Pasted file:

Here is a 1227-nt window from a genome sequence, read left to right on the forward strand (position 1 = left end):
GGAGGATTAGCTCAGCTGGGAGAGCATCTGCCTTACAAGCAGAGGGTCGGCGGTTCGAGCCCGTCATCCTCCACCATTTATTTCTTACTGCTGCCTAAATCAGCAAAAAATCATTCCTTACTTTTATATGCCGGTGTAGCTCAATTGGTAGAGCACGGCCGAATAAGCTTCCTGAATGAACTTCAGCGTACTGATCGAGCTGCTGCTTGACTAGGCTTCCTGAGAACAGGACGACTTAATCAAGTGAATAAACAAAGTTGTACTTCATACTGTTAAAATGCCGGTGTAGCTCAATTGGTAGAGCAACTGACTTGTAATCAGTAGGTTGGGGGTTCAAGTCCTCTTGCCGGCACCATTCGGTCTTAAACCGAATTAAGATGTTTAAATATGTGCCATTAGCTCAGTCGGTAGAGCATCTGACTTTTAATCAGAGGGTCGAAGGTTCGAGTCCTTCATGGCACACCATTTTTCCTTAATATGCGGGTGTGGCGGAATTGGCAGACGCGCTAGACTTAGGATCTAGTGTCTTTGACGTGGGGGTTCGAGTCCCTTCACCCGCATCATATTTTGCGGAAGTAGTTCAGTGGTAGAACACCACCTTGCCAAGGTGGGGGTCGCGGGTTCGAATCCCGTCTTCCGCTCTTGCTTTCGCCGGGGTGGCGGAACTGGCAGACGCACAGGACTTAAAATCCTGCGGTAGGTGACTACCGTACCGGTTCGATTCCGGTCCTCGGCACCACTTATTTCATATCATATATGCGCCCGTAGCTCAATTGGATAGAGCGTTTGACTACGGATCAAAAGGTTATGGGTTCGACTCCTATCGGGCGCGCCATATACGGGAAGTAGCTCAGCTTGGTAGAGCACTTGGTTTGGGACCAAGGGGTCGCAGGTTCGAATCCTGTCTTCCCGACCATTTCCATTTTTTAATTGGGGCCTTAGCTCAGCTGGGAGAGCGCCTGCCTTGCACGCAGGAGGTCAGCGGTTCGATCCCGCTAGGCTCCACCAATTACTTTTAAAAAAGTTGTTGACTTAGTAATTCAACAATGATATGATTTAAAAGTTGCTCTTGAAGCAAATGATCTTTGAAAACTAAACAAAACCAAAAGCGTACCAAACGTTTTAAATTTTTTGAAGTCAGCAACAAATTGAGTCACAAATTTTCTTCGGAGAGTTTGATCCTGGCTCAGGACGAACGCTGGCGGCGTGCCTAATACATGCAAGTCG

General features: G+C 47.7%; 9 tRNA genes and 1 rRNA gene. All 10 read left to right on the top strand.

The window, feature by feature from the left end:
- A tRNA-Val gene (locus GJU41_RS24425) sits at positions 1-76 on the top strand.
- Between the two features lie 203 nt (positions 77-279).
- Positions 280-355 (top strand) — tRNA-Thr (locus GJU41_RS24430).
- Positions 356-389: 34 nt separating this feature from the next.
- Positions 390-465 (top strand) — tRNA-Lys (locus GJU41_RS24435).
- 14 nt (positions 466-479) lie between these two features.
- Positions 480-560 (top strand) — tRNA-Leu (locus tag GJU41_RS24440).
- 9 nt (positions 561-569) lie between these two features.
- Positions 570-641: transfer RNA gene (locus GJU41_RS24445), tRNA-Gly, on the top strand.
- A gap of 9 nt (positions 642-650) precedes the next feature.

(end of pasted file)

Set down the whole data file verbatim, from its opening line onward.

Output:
Here is a 1227-nt window from a genome sequence, read left to right on the forward strand (position 1 = left end):
GGAGGATTAGCTCAGCTGGGAGAGCATCTGCCTTACAAGCAGAGGGTCGGCGGTTCGAGCCCGTCATCCTCCACCATTTATTTCTTACTGCTGCCTAAATCAGCAAAAAATCATTCCTTACTTTTATATGCCGGTGTAGCTCAATTGGTAGAGCACGGCCGAATAAGCTTCCTGAATGAACTTCAGCGTACTGATCGAGCTGCTGCTTGACTAGGCTTCCTGAGAACAGGACGACTTAATCAAGTGAATAAACAAAGTTGTACTTCATACTGTTAAAATGCCGGTGTAGCTCAATTGGTAGAGCAACTGACTTGTAATCAGTAGGTTGGGGGTTCAAGTCCTCTTGCCGGCACCATTCGGTCTTAAACCGAATTAAGATGTTTAAATATGTGCCATTAGCTCAGTCGGTAGAGCATCTGACTTTTAATCAGAGGGTCGAAGGTTCGAGTCCTTCATGGCACACCATTTTTCCTTAATATGCGGGTGTGGCGGAATTGGCAGACGCGCTAGACTTAGGATCTAGTGTCTTTGACGTGGGGGTTCGAGTCCCTTCACCCGCATCATATTTTGCGGAAGTAGTTCAGTGGTAGAACACCACCTTGCCAAGGTGGGGGTCGCGGGTTCGAATCCCGTCTTCCGCTCTTGCTTTCGCCGGGGTGGCGGAACTGGCAGACGCACAGGACTTAAAATCCTGCGGTAGGTGACTACCGTACCGGTTCGATTCCGGTCCTCGGCACCACTTATTTCATATCATATATGCGCCCGTAGCTCAATTGGATAGAGCGTTTGACTACGGATCAAAAGGTTATGGGTTCGACTCCTATCGGGCGCGCCATATACGGGAAGTAGCTCAGCTTGGTAGAGCACTTGGTTTGGGACCAAGGGGTCGCAGGTTCGAATCCTGTCTTCCCGACCATTTCCATTTTTTAATTGGGGCCTTAGCTCAGCTGGGAGAGCGCCTGCCTTGCACGCAGGAGGTCAGCGGTTCGATCCCGCTAGGCTCCACCAATTACTTTTAAAAAAGTTGTTGACTTAGTAATTCAACAATGATATGATTTAAAAGTTGCTCTTGAAGCAAATGATCTTTGAAAACTAAACAAAACCAAAAGCGTACCAAACGTTTTAAATTTTTTGAAGTCAGCAACAAATTGAGTCACAAATTTTCTTCGGAGAGTTTGATCCTGGCTCAGGACGAACGCTGGCGGCGTGCCTAATACATGCAAGTCG

General features: G+C 47.7%; 9 tRNA genes and 1 rRNA gene. All 10 read left to right on the top strand.

The window, feature by feature from the left end:
- A tRNA-Val gene (locus GJU41_RS24425) sits at positions 1-76 on the top strand.
- Between the two features lie 203 nt (positions 77-279).
- Positions 280-355 (top strand) — tRNA-Thr (locus GJU41_RS24430).
- Positions 356-389: 34 nt separating this feature from the next.
- Positions 390-465 (top strand) — tRNA-Lys (locus GJU41_RS24435).
- 14 nt (positions 466-479) lie between these two features.
- Positions 480-560 (top strand) — tRNA-Leu (locus tag GJU41_RS24440).
- 9 nt (positions 561-569) lie between these two features.
- Positions 570-641: transfer RNA gene (locus GJU41_RS24445), tRNA-Gly, on the top strand.
- A gap of 9 nt (positions 642-650) precedes the next feature.